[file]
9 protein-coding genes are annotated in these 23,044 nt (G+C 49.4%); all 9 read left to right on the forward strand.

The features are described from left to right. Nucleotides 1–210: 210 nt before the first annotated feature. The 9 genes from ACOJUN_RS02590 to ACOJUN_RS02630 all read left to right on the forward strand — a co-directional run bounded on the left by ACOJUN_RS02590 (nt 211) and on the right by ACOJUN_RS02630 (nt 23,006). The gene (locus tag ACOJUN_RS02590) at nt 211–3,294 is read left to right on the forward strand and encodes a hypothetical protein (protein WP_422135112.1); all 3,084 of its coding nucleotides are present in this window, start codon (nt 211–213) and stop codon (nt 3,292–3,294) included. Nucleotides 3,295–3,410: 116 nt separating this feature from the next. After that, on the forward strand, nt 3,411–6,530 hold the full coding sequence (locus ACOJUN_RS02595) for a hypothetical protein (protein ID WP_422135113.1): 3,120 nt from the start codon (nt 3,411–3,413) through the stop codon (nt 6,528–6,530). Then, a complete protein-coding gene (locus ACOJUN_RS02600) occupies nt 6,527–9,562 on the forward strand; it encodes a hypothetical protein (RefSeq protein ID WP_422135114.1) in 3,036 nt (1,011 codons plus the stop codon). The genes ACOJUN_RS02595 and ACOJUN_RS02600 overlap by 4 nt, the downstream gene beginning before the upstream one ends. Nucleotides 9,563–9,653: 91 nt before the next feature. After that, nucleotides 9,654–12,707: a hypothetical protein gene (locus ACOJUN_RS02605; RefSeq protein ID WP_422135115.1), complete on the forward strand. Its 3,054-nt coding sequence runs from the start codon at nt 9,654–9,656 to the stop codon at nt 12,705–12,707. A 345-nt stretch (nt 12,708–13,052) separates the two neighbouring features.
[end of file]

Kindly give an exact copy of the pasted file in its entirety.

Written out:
9 protein-coding genes are annotated in these 23,044 nt (G+C 49.4%); all 9 read left to right on the forward strand.

The features are described from left to right. Nucleotides 1–210: 210 nt before the first annotated feature. The 9 genes from ACOJUN_RS02590 to ACOJUN_RS02630 all read left to right on the forward strand — a co-directional run bounded on the left by ACOJUN_RS02590 (nt 211) and on the right by ACOJUN_RS02630 (nt 23,006). The gene (locus tag ACOJUN_RS02590) at nt 211–3,294 is read left to right on the forward strand and encodes a hypothetical protein (protein WP_422135112.1); all 3,084 of its coding nucleotides are present in this window, start codon (nt 211–213) and stop codon (nt 3,292–3,294) included. Nucleotides 3,295–3,410: 116 nt separating this feature from the next. After that, on the forward strand, nt 3,411–6,530 hold the full coding sequence (locus ACOJUN_RS02595) for a hypothetical protein (protein ID WP_422135113.1): 3,120 nt from the start codon (nt 3,411–3,413) through the stop codon (nt 6,528–6,530). Then, a complete protein-coding gene (locus ACOJUN_RS02600) occupies nt 6,527–9,562 on the forward strand; it encodes a hypothetical protein (RefSeq protein ID WP_422135114.1) in 3,036 nt (1,011 codons plus the stop codon). The genes ACOJUN_RS02595 and ACOJUN_RS02600 overlap by 4 nt, the downstream gene beginning before the upstream one ends. Nucleotides 9,563–9,653: 91 nt before the next feature. After that, nucleotides 9,654–12,707: a hypothetical protein gene (locus ACOJUN_RS02605; RefSeq protein ID WP_422135115.1), complete on the forward strand. Its 3,054-nt coding sequence runs from the start codon at nt 9,654–9,656 to the stop codon at nt 12,705–12,707. A 345-nt stretch (nt 12,708–13,052) separates the two neighbouring features.